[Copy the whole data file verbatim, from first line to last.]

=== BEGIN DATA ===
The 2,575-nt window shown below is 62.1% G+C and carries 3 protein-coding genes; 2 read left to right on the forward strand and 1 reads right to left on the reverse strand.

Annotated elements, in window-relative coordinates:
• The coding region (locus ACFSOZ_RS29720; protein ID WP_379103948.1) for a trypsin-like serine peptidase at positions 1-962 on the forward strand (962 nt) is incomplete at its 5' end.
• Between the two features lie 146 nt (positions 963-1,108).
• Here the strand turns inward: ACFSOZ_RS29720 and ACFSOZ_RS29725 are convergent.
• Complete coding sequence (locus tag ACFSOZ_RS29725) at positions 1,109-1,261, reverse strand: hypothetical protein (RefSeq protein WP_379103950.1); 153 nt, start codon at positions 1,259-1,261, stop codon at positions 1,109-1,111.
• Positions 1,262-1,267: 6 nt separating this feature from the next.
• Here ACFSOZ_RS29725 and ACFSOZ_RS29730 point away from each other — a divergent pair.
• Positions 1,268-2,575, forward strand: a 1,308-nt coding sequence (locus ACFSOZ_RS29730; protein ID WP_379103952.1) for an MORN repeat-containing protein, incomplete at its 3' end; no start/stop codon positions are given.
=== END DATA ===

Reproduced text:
The 2,575-nt window shown below is 62.1% G+C and carries 3 protein-coding genes; 2 read left to right on the forward strand and 1 reads right to left on the reverse strand.

Annotated elements, in window-relative coordinates:
• The coding region (locus ACFSOZ_RS29720; protein ID WP_379103948.1) for a trypsin-like serine peptidase at positions 1-962 on the forward strand (962 nt) is incomplete at its 5' end.
• Between the two features lie 146 nt (positions 963-1,108).
• Here the strand turns inward: ACFSOZ_RS29720 and ACFSOZ_RS29725 are convergent.
• Complete coding sequence (locus tag ACFSOZ_RS29725) at positions 1,109-1,261, reverse strand: hypothetical protein (RefSeq protein WP_379103950.1); 153 nt, start codon at positions 1,259-1,261, stop codon at positions 1,109-1,111.
• Positions 1,262-1,267: 6 nt separating this feature from the next.
• Here ACFSOZ_RS29725 and ACFSOZ_RS29730 point away from each other — a divergent pair.
• Positions 1,268-2,575, forward strand: a 1,308-nt coding sequence (locus ACFSOZ_RS29730; protein ID WP_379103952.1) for an MORN repeat-containing protein, incomplete at its 3' end; no start/stop codon positions are given.